By Tonyo Cruz
In 2010, the Commission on Elections granted full media accreditation to 11 bloggers belonging to Blog Watch and 100ARAW.
In President Aquino’s inaugural address and in his first State of the Nation Address, bloggers again were given media accreditation.
At around that time too, brands and agencies in a growing number of industries were already expanding their media lists to include bloggers. Today, apart from media liaison work, PR and marketing agencies reach out to bloggers.
The last frontier, it seems, is Malacanang, where a press corps jealously guards their perks and privileges. From PNoy to PDiggy, their anti-blogger position appears to have been made from a cave, where they are oblivious to the changes in the media landscape and in the audiences they profess to serve.
We have news for them: The ground has shifted. From outside the legacy media tradition, bloggers have come forward as new and/or alternative sources of information and insight.
The Internet made it possible for members of the audience to also be the media, although we have to stress that it never started that way. Blogs, short for web logs, began as online diaries. Its potentials were not lost on the first bloggers who soon found themselves empowered to exercise their rights to freedom of expression, and to freedom of information.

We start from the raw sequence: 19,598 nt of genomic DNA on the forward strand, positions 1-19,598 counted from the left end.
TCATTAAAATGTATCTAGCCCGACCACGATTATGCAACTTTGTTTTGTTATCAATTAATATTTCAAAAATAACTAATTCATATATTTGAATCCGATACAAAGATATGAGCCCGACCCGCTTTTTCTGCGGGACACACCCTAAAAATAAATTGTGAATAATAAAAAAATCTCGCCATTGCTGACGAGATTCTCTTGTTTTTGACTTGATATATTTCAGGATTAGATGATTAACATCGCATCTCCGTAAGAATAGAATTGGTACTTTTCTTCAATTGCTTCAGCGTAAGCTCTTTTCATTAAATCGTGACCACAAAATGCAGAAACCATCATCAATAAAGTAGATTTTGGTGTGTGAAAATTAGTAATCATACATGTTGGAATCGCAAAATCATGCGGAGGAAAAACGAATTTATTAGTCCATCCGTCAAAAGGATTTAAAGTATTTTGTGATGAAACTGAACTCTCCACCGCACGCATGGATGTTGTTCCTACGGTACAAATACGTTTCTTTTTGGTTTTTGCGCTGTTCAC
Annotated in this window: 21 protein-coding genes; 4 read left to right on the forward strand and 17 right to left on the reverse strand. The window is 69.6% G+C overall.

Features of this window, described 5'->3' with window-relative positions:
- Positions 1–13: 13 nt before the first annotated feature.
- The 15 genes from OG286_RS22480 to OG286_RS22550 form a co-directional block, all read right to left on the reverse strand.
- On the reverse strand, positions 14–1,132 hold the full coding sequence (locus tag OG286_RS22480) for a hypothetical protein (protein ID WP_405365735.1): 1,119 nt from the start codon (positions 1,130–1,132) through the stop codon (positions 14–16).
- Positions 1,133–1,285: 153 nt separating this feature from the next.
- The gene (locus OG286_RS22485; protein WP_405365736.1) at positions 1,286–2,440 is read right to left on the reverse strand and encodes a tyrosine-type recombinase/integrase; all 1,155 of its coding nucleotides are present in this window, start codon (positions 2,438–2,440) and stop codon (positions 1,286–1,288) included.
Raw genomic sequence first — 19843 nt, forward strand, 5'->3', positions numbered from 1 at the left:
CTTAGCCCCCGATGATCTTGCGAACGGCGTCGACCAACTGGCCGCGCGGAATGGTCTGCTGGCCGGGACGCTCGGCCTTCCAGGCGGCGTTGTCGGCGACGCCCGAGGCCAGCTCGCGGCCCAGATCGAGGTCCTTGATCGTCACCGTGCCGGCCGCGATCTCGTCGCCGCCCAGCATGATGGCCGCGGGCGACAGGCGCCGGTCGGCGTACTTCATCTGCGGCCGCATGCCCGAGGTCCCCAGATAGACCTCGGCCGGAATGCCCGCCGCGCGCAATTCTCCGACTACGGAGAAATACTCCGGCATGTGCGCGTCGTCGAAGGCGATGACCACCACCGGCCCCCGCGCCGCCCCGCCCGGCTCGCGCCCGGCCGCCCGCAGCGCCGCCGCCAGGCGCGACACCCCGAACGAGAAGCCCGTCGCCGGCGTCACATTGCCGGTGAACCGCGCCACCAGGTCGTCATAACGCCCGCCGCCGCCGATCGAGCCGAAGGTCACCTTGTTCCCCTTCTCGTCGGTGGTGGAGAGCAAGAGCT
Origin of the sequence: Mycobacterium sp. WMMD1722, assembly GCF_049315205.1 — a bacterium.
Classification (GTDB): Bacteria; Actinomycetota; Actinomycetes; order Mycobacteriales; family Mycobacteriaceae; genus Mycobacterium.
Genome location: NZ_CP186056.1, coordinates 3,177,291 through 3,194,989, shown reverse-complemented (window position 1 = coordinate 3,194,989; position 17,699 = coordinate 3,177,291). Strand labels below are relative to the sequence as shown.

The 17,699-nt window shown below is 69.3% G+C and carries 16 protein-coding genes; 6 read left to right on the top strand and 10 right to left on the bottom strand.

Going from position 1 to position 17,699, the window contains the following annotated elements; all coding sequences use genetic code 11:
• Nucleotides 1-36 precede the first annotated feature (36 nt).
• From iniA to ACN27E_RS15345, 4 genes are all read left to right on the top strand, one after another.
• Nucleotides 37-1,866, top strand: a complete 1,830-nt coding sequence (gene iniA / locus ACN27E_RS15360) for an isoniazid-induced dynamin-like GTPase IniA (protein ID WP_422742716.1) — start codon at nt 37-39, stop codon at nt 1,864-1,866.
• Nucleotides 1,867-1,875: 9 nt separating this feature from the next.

Enter the advent of Web 2.0 and the rise of an audience that talks back to legacy media and citizens becoming media themselves. It smashed the pretensions of legacy media that it alone can cover and report the news. Technology made this possible, along with the public’s thirst for news, and the demands of “globalization.”
Legacy media tried for the longest time possible to reject the demand for “breaking news,” falsely thinking that such a practice would cannibalize morning newspapers and newscasts. But they were of course proven wrong.
Today, breaking news online is an integral part of legacy media practice. Yes, they are also going social, going digital. Many journalists in fact are now blogging. Most of the biggest media outlets either employ bloggers to manage their social media, or have sought bloggers’ help to make sense of the changes.
In 2005, the White House granted full media accreditation to a blogger. Did the White House press corps oppose it? No. In fact, they joined the campaign of that blogger to be part of the press corps covering the US president.
Today, in many international intergovernmental bodies, international public and private conferences and events, media accreditation does not discriminate against bloggers. They welcome bloggers.
Concerns expressed by some in the MPC and by Vergel Santos of the Center for Media Freedom and Responsibility about bloggers’ sense of accountability are welcome. We bloggers can only agree — especially those of us who have been invited to be columnists in national and local newspapers, social media strategists for TV networks, resource persons on national TV and radio shows, and the online publications, Instagrammers, mobile photography enthusiasts and blogs whose combined audience size could compete with many national media outlets.